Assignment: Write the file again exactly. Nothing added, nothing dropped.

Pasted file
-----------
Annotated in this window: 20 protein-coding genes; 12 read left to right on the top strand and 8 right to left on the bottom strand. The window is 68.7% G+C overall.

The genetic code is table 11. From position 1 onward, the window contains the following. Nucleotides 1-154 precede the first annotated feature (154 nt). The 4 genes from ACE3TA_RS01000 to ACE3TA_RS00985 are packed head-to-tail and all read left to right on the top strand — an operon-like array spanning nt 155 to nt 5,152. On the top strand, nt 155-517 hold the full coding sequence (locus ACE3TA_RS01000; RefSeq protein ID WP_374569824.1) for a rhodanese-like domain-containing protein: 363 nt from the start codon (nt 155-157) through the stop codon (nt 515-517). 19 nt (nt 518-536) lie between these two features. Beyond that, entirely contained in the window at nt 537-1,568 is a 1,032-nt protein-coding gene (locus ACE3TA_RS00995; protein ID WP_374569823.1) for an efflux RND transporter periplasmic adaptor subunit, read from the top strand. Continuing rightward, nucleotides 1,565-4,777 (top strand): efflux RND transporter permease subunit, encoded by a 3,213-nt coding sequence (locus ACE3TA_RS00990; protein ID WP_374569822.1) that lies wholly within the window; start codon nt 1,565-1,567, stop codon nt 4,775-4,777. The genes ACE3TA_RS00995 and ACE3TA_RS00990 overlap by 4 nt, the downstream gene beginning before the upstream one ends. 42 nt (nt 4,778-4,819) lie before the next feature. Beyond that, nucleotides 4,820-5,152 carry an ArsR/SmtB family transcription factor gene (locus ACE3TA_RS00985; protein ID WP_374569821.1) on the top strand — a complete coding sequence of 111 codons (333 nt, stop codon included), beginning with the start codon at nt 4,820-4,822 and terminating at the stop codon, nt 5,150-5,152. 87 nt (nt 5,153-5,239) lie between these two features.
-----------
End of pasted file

Annotated in this window: 20 protein-coding genes; 12 read left to right on the top strand and 8 right to left on the bottom strand. The window is 68.7% G+C overall.

The genetic code is table 11. From position 1 onward, the window contains the following. Nucleotides 1-154 precede the first annotated feature (154 nt). The 4 genes from ACE3TA_RS01000 to ACE3TA_RS00985 are packed head-to-tail and all read left to right on the top strand — an operon-like array spanning nt 155 to nt 5,152. On the top strand, nt 155-517 hold the full coding sequence (locus ACE3TA_RS01000; RefSeq protein ID WP_374569824.1) for a rhodanese-like domain-containing protein: 363 nt from the start codon (nt 155-157) through the stop codon (nt 515-517). 19 nt (nt 518-536) lie between these two features. Beyond that, entirely contained in the window at nt 537-1,568 is a 1,032-nt protein-coding gene (locus ACE3TA_RS00995; protein ID WP_374569823.1) for an efflux RND transporter periplasmic adaptor subunit, read from the top strand. Continuing rightward, nucleotides 1,565-4,777 (top strand): efflux RND transporter permease subunit, encoded by a 3,213-nt coding sequence (locus ACE3TA_RS00990; protein ID WP_374569822.1) that lies wholly within the window; start codon nt 1,565-1,567, stop codon nt 4,775-4,777. The genes ACE3TA_RS00995 and ACE3TA_RS00990 overlap by 4 nt, the downstream gene beginning before the upstream one ends. 42 nt (nt 4,778-4,819) lie before the next feature. Beyond that, nucleotides 4,820-5,152 carry an ArsR/SmtB family transcription factor gene (locus ACE3TA_RS00985; protein ID WP_374569821.1) on the top strand — a complete coding sequence of 111 codons (333 nt, stop codon included), beginning with the start codon at nt 4,820-4,822 and terminating at the stop codon, nt 5,150-5,152. 87 nt (nt 5,153-5,239) lie between these two features.